How FasTracks could change your life
Rail line to DIA spurs the latest wave of transit-oriented development
In 1997, the debate raged for Guide the Ride, the first big vote on a large sales tax increase for a massive train-oriented transit system in the Denver metro area. Critics called it a boondoggle that wouldn’t improve traffic and few would use.
The first campaign and its steep 0.4 percent sales tax increase was rejected by voters, derailed by a divisive Regional Transportation District Board of Directors, a vague design, and general lack of voter familiarity with the commuter rail concept.
Renamed FasTracks, the 122-mile, hub-and-spoke plan radiating from Denver Union Station was approved by voters in 2004, funded in part by the sales tax. As the system has progressed, usage has increased, spurring massive development near stations, which will number 78 at the end of 2016.
Ride the Mile High City’s light rail system and you’ll witness mushrooming apartment buildings, retail and restaurants in properties that once exuded industrial grime, railroad rust or were mere highway canyons. There are new micro-communities based on lifestyles of choice, density, proximity, ecology and transit, catering to the millennial generation that favors such an accessible, mobile lifestyle; and to others who want to downsize in an urban environment.
Whether the nearly $8 billion FasTracks project is a waste of taxpayer money or not, today the argument is moot. Most experts say Denver is only halfway through the FasTracks build-out, but the city and its suburbs are invested in transit development, and so are real estate stakeholders.
“If you would have told me 20 years ago we’d see this level of development, I would not have believed it,” said Bill Sirois, manager of transit-oriented development for RTD. “Being an advocate, I’d have hoped. But it has exceeded our expectations. It just took off.”
LoDo – a vibrant core
Step off the train at the Colorado Convention Center and you are steps away from swanky bars and restaurants that, to residents, employees or visitors of downtown Denver, seem to have popped up out of nowhere. At Denver Union Station, you’re surrounded by towering new office, high-rise apartment and condo buildings and the $500 million Union Station transit hub replete with hotel, retail, restaurants, bars, rail and bus connections. Coors Field, the Pepsi Center, Elitch Gardens and Sports Authority Field at Mile High are all light-rail accessible.
For decades, politicians, civic planners and the private sector have worked toward the vision of a vibrant, transit-oriented downtown, galvanizing a world-class city – and Union Station was to be the nexus of it all.
The University of Colorado A Line from Union Station to Denver International Airport will usher in a new era of travel when it opens in April. Employees at the new Panasonic Enterprise Solutions Co. headquarters at the 61st and Pena Boulevard commuter-rail stop will be able to park at work, jump on the A Line and catch a flight without paying to park. Visitors can stay at the new Westin DIA for conferences, along transit lines, or downtown without renting a car. It will be 37 minutes from DIA to downtown for dinner, meetings or entertainment.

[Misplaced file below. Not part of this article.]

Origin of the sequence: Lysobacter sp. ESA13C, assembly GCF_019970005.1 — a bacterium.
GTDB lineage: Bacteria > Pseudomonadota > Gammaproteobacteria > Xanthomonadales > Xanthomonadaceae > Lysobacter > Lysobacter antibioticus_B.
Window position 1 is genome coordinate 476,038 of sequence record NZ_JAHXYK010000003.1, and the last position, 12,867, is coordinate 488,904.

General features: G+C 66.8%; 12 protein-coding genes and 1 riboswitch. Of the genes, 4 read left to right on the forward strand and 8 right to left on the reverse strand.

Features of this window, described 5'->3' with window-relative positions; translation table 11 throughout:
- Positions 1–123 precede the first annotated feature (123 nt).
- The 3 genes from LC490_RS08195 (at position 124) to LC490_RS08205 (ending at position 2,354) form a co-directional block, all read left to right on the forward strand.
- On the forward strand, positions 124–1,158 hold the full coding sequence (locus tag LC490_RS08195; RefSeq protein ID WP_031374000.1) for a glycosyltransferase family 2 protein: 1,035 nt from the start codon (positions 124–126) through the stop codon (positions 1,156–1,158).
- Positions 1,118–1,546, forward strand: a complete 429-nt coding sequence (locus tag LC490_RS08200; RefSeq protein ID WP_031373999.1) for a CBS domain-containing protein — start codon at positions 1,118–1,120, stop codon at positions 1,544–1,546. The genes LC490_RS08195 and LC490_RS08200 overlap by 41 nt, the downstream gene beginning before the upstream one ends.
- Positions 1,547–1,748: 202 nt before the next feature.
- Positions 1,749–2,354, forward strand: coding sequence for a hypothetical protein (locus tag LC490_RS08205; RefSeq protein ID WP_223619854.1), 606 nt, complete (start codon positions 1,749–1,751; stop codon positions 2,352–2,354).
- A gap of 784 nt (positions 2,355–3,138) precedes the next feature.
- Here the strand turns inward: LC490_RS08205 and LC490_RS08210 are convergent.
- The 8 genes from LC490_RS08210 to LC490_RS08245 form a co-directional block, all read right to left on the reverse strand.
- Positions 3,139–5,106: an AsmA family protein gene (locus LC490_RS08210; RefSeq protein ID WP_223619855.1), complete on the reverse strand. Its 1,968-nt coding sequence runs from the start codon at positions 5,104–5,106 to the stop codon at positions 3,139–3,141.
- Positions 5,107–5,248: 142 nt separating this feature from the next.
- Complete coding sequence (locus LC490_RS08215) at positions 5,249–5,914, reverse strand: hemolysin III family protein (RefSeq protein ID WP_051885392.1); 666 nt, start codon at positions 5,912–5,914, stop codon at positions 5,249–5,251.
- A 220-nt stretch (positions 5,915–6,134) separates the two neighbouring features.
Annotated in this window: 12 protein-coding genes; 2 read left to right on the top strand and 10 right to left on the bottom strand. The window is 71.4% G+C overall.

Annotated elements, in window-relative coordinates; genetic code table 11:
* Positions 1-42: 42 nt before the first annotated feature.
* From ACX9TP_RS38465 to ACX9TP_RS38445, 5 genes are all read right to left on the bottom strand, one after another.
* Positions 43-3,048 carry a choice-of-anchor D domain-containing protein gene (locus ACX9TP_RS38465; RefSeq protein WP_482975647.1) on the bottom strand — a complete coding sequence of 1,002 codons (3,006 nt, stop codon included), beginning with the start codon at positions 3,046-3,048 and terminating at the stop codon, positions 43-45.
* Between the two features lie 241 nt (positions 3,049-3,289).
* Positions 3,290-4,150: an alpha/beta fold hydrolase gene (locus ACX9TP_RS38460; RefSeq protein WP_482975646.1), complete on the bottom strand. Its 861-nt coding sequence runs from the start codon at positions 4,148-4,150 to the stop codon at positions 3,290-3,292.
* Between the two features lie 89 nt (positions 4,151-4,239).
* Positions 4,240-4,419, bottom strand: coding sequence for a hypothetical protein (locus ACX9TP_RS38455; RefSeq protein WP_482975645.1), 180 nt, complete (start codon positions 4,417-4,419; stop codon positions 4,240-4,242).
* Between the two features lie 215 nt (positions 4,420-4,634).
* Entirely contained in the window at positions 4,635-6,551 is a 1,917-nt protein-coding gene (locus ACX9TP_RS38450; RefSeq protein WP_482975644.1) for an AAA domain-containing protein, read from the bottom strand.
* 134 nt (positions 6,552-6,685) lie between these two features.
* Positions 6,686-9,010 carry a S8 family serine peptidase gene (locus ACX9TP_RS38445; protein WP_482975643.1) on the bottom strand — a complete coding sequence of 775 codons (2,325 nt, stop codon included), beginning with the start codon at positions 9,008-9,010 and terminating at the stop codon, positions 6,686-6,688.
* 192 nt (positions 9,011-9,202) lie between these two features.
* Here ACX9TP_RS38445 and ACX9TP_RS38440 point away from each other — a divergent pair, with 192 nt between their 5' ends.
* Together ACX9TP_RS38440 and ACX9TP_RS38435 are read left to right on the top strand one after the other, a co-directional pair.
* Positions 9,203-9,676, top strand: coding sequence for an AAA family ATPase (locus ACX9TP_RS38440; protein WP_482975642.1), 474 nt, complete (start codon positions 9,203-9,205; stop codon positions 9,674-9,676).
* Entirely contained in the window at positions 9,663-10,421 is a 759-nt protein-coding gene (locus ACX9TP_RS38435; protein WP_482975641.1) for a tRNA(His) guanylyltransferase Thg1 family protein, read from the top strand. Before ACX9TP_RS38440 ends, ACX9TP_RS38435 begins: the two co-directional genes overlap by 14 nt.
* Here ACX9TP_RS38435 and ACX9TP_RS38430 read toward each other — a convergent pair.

“The A Line will be transformative for Denver,” said Jeff Shoemaker, executive director of The Greenway Foundation, which itself has either funded or been involved with half a billion dollars in public and private investment along the South Platte and its tributaries, with a good chunk of that going to the LoDo area. Shoemaker is an avid observer of transit development.
“Part of the reason why the development is as popular as it is, is because light rail has been built along historic lines of transportation,” Shoemaker said. “I’m now 60, with 35 years at the Greenway Foundation. I’ve never seen Denver as enlivened, as emboldened, as vibrant. The pulse of the city on all fronts is unprecedented in my lifetime. I view it as evolution.”
Works in progress
Transit isn’t making development happen by itself. Transit stops in Dallas, Portland and even Denver, have sat empty for more than a decade. It takes collaboration between local governments, utilities, neighborhood groups and private business to make development happen — collaboration for which Denver Metro has earned a national reputation. The forces behind the recent TOD success in Denver Metro are enormous. The Great Recession and its effect on millennials’ ability to obtain jobs, buy homes or rent housing, as well as their desire for city living and transit alternatives, are fueling development. The economic recovery and the need for new housing is another obvious moving force.
“Today’s current and upcoming generations see it differently: We can’t have a thriving, creative, modern economy without healthy urban centers,” wrote Chris Achenbach, construction manager at Zocalo Community Development, in the monthly newsletter of the Urban Land Institute Colorado. “Whether suburban or urban, our communities must offer compact, mixed-use developments connected by transit choices that include trains, buses, bicycles and good old-fashioned walking.”
If you are trying to gauge the dollars invested in TODs, you arguably should include downtown Denver as one giant TOD, because of its role as a transit nexus for the region. It’s also unlikely the sports stadiums would have been built where they were without some consideration of mass transit.